Class acts?05 October 2012

Finding enough good truck and bus apprentice technicians is as much about providing more engaging and relevant training as it is about changing hearts and minds, writes John Challen

With the current difficult jobs market, you'd be forgiven for thinking that young people starting out in employment might jump at the chance of an apprenticeship. Sadly, some operators and manufacturers are finding that is just not the case – a situation that has led to a reassessment of what, how and who they are teaching.

Take Arriva. "Over the last two or three years, we've reviewed our apprenticeship scheme," states Lloyd Mason, engineer trainer at Arriva UK Bus. Why? Mason is candid: "Because in the past we've had apprentices due to complete their courses, but engineering managers saying they don't want them. They were not up to the right standard."

After four years of investing a lot of time, money and effort into would-be technicians, that outcome is far from ideal. Mason says that Arriva's response has been a significant review of its activities. For example, the bus operator is currently updating its apprenticeship manual to include additional best practice procedures. There will also be more detail around some of the engineering tasks required of technicians, and further advice on how to work more efficiently and effectively.

Another idea from Arriva has been the development of a brand new option for apprentices. Running alongside the existing schemes for mechanical, electrical and bodywork qualifications is what Mason refers to as a 'mech-elec' standard. This is designed to reflect the growing demand for multi-skilled technicians.

"Two years ago, I was part of a working group for GoSkills [the Sector Skills Council for passenger transport], and we needed to devise a framework for apprentices, anticipating the changes that would be coming," explains Mason. "One of the areas with the biggest growth potential was integration of electronics into vehicles, and therefore diagnostics, on the major components – such as brakes, the transmission and engine – have become more important."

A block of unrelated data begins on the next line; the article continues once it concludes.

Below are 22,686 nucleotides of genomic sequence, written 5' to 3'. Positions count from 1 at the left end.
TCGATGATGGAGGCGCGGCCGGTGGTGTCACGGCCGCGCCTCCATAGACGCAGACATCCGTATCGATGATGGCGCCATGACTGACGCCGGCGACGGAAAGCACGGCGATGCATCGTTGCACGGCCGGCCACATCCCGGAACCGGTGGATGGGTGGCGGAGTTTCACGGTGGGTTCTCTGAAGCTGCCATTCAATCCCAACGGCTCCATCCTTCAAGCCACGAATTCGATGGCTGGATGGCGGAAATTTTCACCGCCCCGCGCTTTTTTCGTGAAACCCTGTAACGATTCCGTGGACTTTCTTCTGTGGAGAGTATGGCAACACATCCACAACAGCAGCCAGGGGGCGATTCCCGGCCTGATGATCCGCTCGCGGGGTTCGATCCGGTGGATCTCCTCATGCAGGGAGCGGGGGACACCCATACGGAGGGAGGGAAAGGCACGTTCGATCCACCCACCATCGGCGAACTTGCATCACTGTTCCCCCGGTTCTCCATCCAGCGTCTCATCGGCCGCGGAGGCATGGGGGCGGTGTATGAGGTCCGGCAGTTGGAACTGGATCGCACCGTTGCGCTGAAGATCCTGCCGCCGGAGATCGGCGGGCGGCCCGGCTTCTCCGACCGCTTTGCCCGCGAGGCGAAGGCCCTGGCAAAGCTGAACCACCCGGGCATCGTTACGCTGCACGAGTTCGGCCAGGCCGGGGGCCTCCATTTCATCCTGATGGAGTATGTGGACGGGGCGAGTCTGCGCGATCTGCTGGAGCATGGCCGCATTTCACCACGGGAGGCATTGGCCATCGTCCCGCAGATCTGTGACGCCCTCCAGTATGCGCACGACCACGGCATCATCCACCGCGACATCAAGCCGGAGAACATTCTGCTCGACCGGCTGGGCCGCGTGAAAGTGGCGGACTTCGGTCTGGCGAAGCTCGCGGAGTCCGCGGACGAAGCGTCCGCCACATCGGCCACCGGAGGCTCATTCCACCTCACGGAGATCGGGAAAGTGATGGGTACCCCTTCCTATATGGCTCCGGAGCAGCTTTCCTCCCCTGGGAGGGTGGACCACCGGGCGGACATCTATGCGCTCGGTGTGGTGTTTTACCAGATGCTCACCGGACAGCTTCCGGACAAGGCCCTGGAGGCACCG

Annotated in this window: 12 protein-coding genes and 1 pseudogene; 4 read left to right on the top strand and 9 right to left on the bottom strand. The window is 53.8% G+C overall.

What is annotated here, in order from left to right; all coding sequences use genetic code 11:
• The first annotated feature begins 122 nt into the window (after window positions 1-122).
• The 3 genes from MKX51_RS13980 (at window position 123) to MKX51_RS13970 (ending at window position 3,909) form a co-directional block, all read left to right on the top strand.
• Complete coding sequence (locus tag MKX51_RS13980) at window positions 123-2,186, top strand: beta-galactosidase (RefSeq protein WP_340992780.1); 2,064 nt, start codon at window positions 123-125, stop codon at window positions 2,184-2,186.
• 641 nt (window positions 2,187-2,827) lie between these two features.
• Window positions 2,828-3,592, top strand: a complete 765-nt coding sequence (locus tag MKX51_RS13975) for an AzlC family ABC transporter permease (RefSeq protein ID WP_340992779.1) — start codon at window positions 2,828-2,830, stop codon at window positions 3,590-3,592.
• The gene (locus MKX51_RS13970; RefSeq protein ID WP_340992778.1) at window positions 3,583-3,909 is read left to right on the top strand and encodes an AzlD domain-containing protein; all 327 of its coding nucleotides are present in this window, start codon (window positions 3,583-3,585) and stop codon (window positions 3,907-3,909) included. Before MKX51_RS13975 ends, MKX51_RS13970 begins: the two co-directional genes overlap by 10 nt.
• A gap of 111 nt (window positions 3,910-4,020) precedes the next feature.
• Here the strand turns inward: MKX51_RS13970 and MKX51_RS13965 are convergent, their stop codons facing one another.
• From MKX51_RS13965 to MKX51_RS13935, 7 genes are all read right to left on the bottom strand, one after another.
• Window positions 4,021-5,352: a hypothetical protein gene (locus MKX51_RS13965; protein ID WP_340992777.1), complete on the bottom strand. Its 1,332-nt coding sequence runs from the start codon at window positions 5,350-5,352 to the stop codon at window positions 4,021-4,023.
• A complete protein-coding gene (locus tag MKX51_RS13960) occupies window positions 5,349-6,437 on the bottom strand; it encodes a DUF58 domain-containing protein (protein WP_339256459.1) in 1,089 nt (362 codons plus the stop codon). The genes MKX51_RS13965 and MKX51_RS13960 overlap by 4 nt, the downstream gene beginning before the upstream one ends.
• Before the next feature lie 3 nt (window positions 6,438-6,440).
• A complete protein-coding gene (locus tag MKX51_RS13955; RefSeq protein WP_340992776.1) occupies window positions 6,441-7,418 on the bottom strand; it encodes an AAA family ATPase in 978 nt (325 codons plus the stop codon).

And hence Arriva's new mech-elec option. "It is clear that in the very near future we will need more technicians with the skills of mechanics and electricians combined," comments Mason, adding that Arriva is taking the new approach gradually, with five technicians on this year's intake. "It isn't a big number, because it is still quite a small part of the qualification and no-one has finished the course yet. So we haven't had a chance to see what you get as a 'finished article'."

Apprentice frustrations

Finding the next generation of transport engineers is proving a tough ask elsewhere, too, but for a different reason. Dorothy Hermiston, deputy training and development manager at Stagecoach, for example, says the problem is not just quality but also quantity.

"We've been getting a lot of applications, but poor ones, and no-shows for interviews," she reveals, adding that she is frustrated by the general public's perception of a lack of apprenticeships in the industry. "We asked 10 people for interviews in South Wales, for example, and eight didn't even turn up," she states.

"And that is in an area of relatively high unemployment. Then in the Midlands, test results showed that none of a group of six people we brought in made the grade. That's despite the fact that they had GCSEs and the tests are simple."

Hermiston says she still expects to fill all the available apprentice slots at Stagecoach, but agrees that the selection process won't be straightforward. "We think we will take nearly 60 apprentices across the group this year, but a lot of candidates haven't got any idea of the mechanical reasoning, or turn out not to be interested in the mechanical element of the apprenticeship."

So what can be done to stop and, better still, reverse the engineering skills shortage? Hermiston believes getting into schools is key. "Young people need to have experience of mechanical aspects, whether through working on cars or work experience," she insists.
"Maybe the school or the Careers Advice Service could do more. In Manchester, careers advisors were saying to schoolchildren, 'If you're not very bright, go for an engineering apprenticeship'. It took us a while to change that mentality, but we get a better quality [apprentice] from that region now."

John Challen

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Related Companies
Arriva Southern Counties Ltd
GoSkills - The Sector Skills Councils for
Stagecoach in Fife Ltd

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